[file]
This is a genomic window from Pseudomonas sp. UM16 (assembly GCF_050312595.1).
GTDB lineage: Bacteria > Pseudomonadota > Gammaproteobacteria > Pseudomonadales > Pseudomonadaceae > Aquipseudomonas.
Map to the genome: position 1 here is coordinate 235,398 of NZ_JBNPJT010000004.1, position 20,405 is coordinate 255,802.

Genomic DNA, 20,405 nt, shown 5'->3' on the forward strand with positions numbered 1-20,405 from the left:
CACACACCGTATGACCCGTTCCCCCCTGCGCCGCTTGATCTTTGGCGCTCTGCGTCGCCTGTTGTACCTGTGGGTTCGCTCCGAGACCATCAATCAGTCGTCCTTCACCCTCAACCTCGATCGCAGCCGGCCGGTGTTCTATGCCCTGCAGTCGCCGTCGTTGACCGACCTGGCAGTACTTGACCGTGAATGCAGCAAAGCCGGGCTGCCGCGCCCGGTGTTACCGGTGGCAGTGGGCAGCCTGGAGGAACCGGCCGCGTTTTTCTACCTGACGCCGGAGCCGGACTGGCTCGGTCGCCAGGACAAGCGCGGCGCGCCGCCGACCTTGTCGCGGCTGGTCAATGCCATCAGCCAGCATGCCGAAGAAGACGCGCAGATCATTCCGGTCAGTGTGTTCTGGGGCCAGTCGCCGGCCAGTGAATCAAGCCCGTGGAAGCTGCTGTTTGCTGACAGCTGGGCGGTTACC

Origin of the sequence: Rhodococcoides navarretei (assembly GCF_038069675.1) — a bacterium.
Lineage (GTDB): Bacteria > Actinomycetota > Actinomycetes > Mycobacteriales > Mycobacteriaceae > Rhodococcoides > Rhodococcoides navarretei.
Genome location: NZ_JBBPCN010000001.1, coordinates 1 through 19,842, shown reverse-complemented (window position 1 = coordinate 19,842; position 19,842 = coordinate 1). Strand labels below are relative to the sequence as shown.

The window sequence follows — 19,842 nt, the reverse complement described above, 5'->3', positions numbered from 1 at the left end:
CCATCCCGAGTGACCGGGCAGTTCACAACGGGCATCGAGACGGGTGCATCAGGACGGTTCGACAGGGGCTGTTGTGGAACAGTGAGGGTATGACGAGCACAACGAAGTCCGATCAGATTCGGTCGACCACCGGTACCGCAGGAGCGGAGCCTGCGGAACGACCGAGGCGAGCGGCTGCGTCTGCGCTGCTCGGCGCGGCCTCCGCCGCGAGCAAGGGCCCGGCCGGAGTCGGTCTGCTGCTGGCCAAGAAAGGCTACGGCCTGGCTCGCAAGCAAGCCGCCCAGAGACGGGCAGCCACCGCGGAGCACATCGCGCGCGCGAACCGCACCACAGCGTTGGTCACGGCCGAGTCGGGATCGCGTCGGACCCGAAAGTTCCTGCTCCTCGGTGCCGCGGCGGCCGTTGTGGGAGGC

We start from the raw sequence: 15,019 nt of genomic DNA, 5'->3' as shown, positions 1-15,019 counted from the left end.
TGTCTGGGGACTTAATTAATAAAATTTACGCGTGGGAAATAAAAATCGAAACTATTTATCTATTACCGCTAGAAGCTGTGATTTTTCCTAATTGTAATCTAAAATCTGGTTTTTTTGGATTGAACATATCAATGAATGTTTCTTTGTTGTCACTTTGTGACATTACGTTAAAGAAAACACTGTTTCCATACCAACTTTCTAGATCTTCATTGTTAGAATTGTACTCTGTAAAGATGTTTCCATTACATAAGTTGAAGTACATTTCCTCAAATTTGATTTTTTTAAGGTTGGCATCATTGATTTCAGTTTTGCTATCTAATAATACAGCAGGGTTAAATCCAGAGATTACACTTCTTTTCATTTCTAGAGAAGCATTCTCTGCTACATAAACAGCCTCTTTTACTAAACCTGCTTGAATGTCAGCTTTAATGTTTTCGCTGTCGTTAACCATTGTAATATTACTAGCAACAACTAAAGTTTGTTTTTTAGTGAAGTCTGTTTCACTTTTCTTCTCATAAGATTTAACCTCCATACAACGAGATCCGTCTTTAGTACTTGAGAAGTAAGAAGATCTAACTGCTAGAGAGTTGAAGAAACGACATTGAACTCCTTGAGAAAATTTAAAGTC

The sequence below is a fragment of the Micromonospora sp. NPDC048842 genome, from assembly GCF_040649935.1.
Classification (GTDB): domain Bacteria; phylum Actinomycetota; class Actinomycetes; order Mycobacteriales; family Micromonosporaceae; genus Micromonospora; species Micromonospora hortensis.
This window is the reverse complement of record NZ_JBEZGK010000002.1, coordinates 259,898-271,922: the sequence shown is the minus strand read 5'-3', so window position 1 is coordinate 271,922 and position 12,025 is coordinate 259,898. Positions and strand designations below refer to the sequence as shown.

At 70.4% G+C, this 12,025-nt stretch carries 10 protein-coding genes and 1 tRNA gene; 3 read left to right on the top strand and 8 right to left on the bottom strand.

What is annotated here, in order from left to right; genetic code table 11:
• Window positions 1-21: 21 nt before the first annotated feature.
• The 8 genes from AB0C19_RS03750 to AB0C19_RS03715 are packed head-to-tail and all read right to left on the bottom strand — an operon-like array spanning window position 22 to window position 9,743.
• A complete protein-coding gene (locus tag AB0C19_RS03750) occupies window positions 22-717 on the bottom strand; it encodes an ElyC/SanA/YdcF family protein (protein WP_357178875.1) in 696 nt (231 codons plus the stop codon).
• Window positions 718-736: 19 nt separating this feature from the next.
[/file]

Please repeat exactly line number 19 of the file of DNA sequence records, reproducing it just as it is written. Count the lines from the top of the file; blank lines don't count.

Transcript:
• The 8 genes from AB0C19_RS03750 to AB0C19_RS03715 are packed head-to-tail and all read right to left on the bottom strand — an operon-like array spanning window position 22 to window position 9,743.